I’m still in Huntsville. My one attempt at getting back to my desk, and my boxer, failed when I flew to OKC (two attempts), and had to drive straight back to Huntsville.
One of the more interesting things I have observed here involves all the misperceptions about VORTEX-SE objectives and decision making. VORTEX-SE is not all about catching significant tornadoes when the risk is well recognized. It is much more about tackling all the crazy uncertainties that arise whenever tornado potential exists. Those readers who understand probability know that tornado potential is very close to zero most days of the year… so close that a forecaster could say “there will not be tornadoes”. But the biggest forecast problems are when the probabilities are, say, in the few-percent range. So, in VORTEX-SE we lean heavily toward operating in iffy situations because there is so much to learn, even if no tornado occurs. When VORTEX-SE operates, it’s not because we are saying “there will be tornadoes”, and disagreeing with NWS and SPC forecasts. We are operating because we are saying “there is a large enough chance of a tornado that we need to study the way the atmosphere is behaving.”
We don’t define success as the number of tornado deployments vs. the number of null deployments. We define success based on the amount of new knowledge we can generate that improves our understanding of tornado environments, and the predictions of the weather associated with those environments. No doubt the mood of the researchers sours a lot in these null cases, but by and large we know that we have to be here observing the null cases to have any hope of observing the tornado cases.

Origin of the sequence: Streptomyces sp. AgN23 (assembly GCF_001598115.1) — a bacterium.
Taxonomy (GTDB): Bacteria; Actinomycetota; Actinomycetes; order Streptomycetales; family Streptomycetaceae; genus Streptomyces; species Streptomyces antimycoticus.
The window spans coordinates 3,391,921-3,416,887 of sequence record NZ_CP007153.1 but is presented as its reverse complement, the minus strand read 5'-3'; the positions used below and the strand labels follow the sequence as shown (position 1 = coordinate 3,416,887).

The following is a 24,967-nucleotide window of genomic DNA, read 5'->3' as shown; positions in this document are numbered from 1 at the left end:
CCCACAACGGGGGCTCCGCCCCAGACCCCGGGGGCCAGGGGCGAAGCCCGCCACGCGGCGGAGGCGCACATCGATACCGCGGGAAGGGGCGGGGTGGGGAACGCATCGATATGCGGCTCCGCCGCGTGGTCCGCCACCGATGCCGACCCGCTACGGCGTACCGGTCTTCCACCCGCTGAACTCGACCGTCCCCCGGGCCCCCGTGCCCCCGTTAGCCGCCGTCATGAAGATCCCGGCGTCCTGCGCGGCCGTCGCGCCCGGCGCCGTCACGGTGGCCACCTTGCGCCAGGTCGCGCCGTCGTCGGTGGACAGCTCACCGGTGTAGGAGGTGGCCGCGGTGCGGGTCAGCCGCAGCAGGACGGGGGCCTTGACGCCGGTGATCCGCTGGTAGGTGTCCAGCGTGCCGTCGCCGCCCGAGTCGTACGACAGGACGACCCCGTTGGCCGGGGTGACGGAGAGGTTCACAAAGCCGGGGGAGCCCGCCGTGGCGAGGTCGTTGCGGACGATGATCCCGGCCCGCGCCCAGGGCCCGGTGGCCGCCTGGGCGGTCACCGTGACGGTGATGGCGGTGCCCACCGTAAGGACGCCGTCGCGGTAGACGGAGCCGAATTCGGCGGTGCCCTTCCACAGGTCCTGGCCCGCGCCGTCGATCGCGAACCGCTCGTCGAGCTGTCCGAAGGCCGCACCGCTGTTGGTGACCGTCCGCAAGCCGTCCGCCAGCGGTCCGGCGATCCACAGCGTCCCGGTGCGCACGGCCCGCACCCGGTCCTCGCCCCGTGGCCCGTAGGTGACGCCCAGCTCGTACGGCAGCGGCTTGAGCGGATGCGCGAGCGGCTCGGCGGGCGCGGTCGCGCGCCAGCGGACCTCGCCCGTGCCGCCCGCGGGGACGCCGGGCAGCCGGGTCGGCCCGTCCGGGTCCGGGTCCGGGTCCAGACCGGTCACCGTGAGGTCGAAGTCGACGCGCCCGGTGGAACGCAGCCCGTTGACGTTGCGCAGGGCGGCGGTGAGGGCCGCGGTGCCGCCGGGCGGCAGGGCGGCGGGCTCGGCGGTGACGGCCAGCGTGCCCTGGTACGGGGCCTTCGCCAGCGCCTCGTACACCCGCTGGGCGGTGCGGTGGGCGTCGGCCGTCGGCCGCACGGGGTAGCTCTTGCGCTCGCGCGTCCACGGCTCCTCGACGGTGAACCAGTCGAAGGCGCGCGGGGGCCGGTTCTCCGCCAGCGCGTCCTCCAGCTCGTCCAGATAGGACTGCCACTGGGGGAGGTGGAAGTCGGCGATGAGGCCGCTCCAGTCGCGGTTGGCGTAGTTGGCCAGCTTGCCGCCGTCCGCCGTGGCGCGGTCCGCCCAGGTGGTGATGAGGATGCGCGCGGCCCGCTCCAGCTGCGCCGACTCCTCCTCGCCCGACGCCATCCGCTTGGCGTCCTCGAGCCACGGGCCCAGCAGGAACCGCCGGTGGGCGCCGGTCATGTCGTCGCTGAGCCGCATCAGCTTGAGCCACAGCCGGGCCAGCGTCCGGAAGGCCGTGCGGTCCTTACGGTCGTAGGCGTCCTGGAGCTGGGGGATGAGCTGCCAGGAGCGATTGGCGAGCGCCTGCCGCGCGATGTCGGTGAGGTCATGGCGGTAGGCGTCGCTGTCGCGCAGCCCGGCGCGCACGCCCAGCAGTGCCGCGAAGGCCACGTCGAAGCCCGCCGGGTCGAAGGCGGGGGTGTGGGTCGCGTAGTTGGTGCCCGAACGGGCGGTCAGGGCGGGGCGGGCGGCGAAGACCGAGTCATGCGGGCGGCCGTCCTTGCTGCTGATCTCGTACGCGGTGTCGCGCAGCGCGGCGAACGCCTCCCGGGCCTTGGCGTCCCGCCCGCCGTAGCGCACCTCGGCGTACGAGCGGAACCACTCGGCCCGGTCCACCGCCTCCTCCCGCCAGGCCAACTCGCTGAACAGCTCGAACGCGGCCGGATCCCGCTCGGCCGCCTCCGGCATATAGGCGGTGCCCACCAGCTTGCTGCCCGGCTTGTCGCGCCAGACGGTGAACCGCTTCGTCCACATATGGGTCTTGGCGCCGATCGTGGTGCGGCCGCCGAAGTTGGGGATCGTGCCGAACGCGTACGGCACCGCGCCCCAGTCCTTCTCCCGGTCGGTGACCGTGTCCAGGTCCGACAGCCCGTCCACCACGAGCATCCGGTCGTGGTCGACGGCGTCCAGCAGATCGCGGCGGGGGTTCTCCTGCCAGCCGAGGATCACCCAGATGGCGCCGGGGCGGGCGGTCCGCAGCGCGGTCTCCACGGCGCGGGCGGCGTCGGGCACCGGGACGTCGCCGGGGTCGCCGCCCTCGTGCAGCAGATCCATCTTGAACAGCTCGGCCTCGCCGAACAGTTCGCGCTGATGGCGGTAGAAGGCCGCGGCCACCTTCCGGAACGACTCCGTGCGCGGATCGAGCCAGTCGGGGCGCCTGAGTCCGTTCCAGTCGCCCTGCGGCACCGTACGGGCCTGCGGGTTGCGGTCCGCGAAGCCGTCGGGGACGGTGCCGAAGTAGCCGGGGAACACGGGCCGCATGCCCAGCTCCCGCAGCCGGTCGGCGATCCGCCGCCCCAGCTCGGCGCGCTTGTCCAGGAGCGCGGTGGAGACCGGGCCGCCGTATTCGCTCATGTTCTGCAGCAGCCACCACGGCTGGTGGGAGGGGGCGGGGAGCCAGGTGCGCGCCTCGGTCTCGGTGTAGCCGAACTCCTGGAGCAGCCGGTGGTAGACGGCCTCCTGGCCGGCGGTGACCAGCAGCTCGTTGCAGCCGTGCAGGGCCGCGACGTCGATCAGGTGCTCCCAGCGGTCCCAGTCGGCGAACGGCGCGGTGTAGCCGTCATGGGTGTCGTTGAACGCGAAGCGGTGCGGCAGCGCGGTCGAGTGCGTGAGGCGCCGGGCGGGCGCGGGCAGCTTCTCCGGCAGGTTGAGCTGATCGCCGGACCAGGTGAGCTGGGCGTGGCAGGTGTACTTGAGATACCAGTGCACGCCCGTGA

Back to the weather. We deployed yesterday in western AL and watched some micro-supercells move toward the network from MS. I will probably be skewered in (Anti)Social Media for calling them that, but these cells were persistent, had low-level rotation, and even modest lowerings. They were only about 15000 feet tall, and didn’t make any cloud-to-ground lightning. So, scientifically fascinating, but not much of a threat.
Now we turn our attention to tomorrow. In general, our numerical forecasts suggest a large enough risk for tornadoes in our domain that we must operate. That’s about the best we can usually say 1-4 days in advance. VORTEX 94-95, VORTEX-2, and VORTEX-SE have shown us that there are a lot of ways for the atmosphere to bust a tornado forecast, and only a slim chance that all ingredients will really fall into place. But we will be deployed, and we will be doing everything we can to learn more about the factors that raise or lower tornado potential in otherwise favorable-looking scenarios.